Oil and gas leases on state lands would be auctioned online under a new rule proposed by the Idaho Department of Lands.
The leasing rules have not been updated since 1988, said Lands Director Tom Schultz. Live auctions on line bring three to four times the bidders and increase the price for the leases which go into the endowment for schools and other state services.
The new rules also would increase the fees for nominating land for bidding from $25 to $250.
"We are actually cheaper than the Bureau of Land Management," Schultz said.
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The proposed rules also would allow the state to reduce the length of the lease from 10 years to five.
"Private land is leased for three years in most states," Schultz said.
The rules also add specific language making it clear drillers must pay royalties on natural gas liquids, which are the main revenue generator from most of the wells in Idaho. One well is producing oil.
Current rules require the drillers to provide " a sworn monthly report on all production for each lease." But Lands has proposed deleting the requirement because it says it is a regulatory function and should be in the other rules. Critics said this is just another way to reduce public information on the volume of production in the hands of the state or the public.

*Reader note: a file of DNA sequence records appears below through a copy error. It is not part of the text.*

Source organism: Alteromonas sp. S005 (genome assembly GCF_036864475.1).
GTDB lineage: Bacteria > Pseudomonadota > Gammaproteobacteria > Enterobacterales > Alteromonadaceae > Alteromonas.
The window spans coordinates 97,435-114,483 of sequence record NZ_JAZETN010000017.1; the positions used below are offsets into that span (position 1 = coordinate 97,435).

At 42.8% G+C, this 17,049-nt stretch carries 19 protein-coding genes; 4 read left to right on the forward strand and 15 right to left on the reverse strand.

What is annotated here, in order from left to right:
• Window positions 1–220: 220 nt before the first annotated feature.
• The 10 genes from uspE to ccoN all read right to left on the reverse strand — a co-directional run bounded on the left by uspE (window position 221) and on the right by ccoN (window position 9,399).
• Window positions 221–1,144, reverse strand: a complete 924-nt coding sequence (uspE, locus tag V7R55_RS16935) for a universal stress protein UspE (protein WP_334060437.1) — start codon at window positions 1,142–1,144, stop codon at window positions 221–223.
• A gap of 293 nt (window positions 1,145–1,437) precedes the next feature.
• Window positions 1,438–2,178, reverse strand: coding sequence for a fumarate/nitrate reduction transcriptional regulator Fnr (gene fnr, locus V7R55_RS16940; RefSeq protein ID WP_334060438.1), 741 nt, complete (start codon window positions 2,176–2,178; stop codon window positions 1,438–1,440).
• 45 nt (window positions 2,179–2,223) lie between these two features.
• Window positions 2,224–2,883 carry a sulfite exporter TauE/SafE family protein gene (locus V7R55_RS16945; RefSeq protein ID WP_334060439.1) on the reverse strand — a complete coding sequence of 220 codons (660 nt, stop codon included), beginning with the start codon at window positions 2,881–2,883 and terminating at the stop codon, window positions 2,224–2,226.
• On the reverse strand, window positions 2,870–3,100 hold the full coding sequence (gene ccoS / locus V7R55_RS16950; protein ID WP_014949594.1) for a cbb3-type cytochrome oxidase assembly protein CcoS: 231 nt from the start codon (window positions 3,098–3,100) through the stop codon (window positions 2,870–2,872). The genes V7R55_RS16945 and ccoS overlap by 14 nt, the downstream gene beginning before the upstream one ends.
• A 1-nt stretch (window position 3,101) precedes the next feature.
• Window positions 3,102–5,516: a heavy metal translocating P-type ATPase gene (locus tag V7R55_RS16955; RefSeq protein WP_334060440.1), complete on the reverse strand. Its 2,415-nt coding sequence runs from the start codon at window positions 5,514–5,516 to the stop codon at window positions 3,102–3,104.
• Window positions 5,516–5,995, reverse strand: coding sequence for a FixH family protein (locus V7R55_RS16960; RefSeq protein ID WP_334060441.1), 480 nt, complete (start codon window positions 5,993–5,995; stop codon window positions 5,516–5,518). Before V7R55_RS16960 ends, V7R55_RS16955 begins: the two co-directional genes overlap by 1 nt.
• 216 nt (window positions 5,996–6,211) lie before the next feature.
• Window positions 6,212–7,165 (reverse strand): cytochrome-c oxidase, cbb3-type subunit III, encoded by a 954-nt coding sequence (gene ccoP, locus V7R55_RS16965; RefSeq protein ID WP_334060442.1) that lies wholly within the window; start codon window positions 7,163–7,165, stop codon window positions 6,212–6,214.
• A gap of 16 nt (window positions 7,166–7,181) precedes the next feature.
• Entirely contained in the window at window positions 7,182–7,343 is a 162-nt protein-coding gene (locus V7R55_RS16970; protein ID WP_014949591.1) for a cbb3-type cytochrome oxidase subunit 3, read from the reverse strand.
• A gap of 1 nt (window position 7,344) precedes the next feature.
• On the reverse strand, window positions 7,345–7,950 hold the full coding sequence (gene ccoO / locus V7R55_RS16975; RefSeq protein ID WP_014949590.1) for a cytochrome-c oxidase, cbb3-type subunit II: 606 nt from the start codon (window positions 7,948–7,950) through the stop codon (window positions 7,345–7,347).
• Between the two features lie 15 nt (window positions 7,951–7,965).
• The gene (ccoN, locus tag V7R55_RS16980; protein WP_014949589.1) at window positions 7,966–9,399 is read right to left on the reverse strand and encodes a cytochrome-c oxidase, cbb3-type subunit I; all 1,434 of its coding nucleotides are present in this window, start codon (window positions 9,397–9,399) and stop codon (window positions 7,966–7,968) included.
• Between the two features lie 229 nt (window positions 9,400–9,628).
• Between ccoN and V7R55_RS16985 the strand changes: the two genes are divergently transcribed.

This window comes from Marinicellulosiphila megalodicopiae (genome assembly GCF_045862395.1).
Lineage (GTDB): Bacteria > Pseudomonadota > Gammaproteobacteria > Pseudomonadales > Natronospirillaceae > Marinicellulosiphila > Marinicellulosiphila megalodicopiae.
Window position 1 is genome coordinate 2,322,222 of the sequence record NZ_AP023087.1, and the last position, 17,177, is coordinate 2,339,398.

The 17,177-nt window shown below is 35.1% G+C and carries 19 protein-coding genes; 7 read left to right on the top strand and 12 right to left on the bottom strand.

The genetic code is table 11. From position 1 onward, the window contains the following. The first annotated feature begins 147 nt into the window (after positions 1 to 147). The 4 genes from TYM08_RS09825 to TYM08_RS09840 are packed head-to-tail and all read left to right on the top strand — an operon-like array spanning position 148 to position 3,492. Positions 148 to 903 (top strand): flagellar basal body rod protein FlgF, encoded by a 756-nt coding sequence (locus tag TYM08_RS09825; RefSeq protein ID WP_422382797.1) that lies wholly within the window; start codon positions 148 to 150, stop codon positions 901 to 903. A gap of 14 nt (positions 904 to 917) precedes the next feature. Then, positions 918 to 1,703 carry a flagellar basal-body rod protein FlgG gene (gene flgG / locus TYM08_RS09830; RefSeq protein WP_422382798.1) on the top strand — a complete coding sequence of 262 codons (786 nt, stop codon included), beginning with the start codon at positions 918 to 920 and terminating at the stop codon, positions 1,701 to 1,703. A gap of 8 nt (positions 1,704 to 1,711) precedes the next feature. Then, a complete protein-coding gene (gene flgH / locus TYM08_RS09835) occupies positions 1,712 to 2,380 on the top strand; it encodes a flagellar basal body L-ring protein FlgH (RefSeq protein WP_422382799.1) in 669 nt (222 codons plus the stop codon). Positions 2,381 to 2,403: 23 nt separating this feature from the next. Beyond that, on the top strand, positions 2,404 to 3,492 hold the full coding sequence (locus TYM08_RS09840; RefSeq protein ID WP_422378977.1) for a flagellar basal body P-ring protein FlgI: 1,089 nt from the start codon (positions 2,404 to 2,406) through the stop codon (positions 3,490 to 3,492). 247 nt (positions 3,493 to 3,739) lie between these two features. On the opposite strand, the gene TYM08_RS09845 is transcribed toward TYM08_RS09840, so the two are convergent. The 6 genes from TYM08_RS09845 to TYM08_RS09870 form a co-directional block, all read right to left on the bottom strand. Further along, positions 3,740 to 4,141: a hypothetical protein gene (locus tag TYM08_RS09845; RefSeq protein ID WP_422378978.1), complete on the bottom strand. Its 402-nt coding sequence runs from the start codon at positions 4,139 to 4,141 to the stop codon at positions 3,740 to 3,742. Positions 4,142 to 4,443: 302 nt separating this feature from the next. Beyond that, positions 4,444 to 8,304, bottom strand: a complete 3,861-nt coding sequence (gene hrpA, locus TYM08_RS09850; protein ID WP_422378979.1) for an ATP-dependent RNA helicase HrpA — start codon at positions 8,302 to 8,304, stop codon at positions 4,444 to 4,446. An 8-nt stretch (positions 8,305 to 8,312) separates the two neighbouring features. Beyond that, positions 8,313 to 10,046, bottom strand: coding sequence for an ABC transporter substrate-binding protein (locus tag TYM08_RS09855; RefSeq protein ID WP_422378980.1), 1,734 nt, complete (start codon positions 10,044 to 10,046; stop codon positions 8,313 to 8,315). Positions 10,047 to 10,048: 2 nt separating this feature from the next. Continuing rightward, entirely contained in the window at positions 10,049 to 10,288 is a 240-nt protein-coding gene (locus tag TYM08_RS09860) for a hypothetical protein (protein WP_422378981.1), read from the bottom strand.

In a separate rule-making Lands is considering reducing the current six months drillers have to keep their production secret to a combination of 60 to 90 days. The public doesn’t get access to the data for six months after the department under the state law.
Idaho has eight producing wells with three on state lands. The rules not only cover state leases but private and split estate leases.
Under state rules and law the Idaho Oil and Gas Conservation Commission is the body where mineral right holders can go when they believe their mineral rights aren't protected by the oil and gas drillers. Critics at the first rulemaking last week suggested private leases should be written with the same protections in state leases.
The next session is scheduled for Wednesday at 9.m. in the Lincoln Auditorium at the Idaho Capitol.